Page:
Today it causes trouble in the 9000, which is why versions with TCS have few friends. And in the 9-3 I, too, the modules die electronic death after 20 years. The good news: it can be fixed. The Saab has to go back to Frankfurt, where the Anna project is already. Now 2 Saab are ready for repair, and a modification of the Jaguar joke is making the rounds among friends.

Why do you need 2 jaguars? Because someone is always in the workshop. And why do you need 3 Saab? Because at least two are always in the workshop. A bad assumption! When two vehicles that are around 20 years old have their illnesses, you have to go through them.

Some time later I pick up the 9000 and put the Aero in the yard. Saab Frankfurt always has a well-stocked selection of overhauled TCS modules in stock, unfortunately none of them fit my 9-3. So I have to wait and it will be a good week before the news arrives and a few more days before I make it to Frankfurt for collection. The queasy feeling doesn't come this time, I'm in the mood for the Aero and it seems to be in good shape. With a new throttle valve and TCS, it runs perfectly, puts you in a good mood, and the Frankfurters have done a good job.

At the end of the article, the question arises as to whether there are leading indicators that indicate a TCS default. I suspect yes, because an unexplained symptom has disappeared after the repair. In reverse, the automatic produced for years a slightly jerky ride. The 9 3 of a friend does the same, in Bamberg it was explained with the age of the Aisin-Borgwarner automatic. For me that sounded very plausible, especially since I was not alone with the symptoms. Well, after the TCS repair, the problem is gone. The Saab now also moves in reverse like any modern car.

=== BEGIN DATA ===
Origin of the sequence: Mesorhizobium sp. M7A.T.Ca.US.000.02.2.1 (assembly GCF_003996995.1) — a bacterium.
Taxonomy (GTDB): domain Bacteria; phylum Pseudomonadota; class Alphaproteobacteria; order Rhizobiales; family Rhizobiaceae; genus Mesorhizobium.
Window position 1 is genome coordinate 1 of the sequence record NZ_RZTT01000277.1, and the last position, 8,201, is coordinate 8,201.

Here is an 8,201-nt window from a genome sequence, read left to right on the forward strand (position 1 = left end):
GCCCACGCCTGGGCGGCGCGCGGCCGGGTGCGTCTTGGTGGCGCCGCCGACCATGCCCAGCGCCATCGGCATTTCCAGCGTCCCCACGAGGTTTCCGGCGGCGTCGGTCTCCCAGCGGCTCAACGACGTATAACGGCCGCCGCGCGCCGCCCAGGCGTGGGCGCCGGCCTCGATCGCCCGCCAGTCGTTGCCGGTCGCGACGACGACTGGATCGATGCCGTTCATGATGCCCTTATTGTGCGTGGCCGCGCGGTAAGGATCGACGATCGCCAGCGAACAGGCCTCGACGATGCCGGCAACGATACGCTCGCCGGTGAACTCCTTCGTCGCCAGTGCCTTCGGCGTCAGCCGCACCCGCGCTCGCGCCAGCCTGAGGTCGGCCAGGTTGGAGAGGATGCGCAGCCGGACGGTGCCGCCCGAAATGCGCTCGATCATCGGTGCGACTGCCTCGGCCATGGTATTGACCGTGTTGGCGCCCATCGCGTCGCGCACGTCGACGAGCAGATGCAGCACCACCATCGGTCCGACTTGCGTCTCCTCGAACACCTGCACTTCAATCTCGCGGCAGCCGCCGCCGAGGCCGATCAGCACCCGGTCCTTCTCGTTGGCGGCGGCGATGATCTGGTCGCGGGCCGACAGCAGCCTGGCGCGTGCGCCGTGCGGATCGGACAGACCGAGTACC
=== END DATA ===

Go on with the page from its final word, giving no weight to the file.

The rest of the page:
What are the experiences of the readers? Has anyone observed a similar behavior? I would be interested!

8 thoughts on "The lying down. He is back!"

  • @ Tom & fami,

    Congratulations that they are both up and running again and it's great when a TCS brings advantages that you can appreciate ...

    I would be interested in burning, where for which Saab where are the limits, when and in which situation you might want to switch off the assistant?

    Quasi a kind of driving school for Saab owners, which explains the benefits, effects and limitations of each installed systems and programs.

    The fact that the systems have their limits is out of the question for the sole reason that a combustor can not be regulated arbitrarily without strangulating the engine. This makes it impossible, for example, to leave an icy parking space without spinning tires and / or sliding clutch.

    How do the programs react?